BRASH Syndrome: Bradycardia, Renal Failure, AV Blockade, Shock, and Hyperkalemia.
J Emerg Med. 2020 Jun 18;:
Authors: Farkas JD, Long B, Koyfman A, Menson K
BACKGROUND: BRASH syndrome, or Bradycardia, Renal Failure, AV blockade, Shock, and Hyperkalemia, has recently become recognized as a collection of objective findings in a specific clinical context pertaining to emergency medicine and critical care. However, there is little emergency medicine and critical care literature specifically evaluating this condition.
OBJECTIVE: We sought to define and review BRASH syndrome and identify specific management techniques that differ from the syndromes as they present individually.
DISCUSSION: BRASH syndrome is initiated by synergistic bradycardia due to the combination of hyperkalemia and medications that block the atrioventricular (AV) node. The most common precipitant is hypovolemia or medications promoting hyperkalemia or renal injury. Left untreated, this may result in deteriorating renal function, worsening hyperkalemia, and hemodynamic instability. Patients can present with a variety of symptoms ranging from asymptomatic bradycardia to multiorgan failure. BRASH syndrome should be differentiated from isolated hyperkalemia and overdose of AV-nodal blocking medications. Treatment includes fluid resuscitation, hyperkalemia therapies (intravenous calcium, insulin/glucose, beta agonists, diuresis), management of bradycardia (which may necessitate epinephrine infusion), and more advanced therapies if needed (lipid emulsion, glucagon, or high-dose insulin infusion). Understanding and recognizing the pathophysiology of BRASH syndrome as a distinct entity may improve patient outcomes.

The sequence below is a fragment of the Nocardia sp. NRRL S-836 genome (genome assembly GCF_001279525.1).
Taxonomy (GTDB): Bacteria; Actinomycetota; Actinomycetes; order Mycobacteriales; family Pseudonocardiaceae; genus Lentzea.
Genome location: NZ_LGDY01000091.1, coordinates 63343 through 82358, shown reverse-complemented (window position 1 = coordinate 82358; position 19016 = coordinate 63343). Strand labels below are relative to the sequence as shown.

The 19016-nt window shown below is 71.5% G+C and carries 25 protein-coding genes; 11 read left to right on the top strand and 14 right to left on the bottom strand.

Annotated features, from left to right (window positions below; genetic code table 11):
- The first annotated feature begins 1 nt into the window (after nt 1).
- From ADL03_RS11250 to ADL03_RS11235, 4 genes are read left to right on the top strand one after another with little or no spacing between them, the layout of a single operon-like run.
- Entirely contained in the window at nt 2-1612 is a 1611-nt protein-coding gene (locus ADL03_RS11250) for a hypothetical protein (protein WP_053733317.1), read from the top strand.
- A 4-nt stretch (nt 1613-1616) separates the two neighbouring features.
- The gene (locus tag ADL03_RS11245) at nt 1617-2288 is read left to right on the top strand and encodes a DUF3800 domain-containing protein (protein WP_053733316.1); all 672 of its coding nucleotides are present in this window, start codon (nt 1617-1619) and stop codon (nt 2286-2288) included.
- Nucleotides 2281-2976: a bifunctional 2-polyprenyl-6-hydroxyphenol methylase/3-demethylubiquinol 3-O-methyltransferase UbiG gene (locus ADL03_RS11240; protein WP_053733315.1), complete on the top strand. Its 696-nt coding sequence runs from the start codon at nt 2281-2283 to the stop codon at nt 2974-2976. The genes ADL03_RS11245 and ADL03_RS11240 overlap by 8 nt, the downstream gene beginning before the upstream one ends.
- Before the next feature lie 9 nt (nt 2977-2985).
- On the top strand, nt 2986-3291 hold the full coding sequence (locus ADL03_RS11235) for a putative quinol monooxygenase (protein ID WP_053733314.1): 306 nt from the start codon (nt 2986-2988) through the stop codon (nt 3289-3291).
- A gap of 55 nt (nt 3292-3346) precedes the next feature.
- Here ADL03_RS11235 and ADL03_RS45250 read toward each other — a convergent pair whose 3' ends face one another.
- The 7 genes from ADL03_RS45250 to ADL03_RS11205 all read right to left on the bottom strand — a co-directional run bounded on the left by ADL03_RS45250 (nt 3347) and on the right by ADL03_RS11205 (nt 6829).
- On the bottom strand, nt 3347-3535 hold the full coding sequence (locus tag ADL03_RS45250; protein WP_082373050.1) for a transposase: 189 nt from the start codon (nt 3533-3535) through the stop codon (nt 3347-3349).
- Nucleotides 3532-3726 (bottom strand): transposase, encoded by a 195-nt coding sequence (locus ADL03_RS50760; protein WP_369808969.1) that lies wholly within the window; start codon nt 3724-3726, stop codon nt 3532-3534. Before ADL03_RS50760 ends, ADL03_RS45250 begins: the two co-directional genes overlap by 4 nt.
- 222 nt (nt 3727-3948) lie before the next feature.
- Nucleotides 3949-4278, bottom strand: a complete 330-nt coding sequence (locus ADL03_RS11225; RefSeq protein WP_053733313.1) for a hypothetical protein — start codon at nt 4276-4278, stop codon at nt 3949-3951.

CONCLUSIONS: BRASH syndrome can be a difficult diagnosis and is due to a combination of hyperkalemia and medications that block the AV node. Knowledge of this condition may assist emergency and critical care providers.
PMID: 32565167 [PubMed - as supplied by publisher]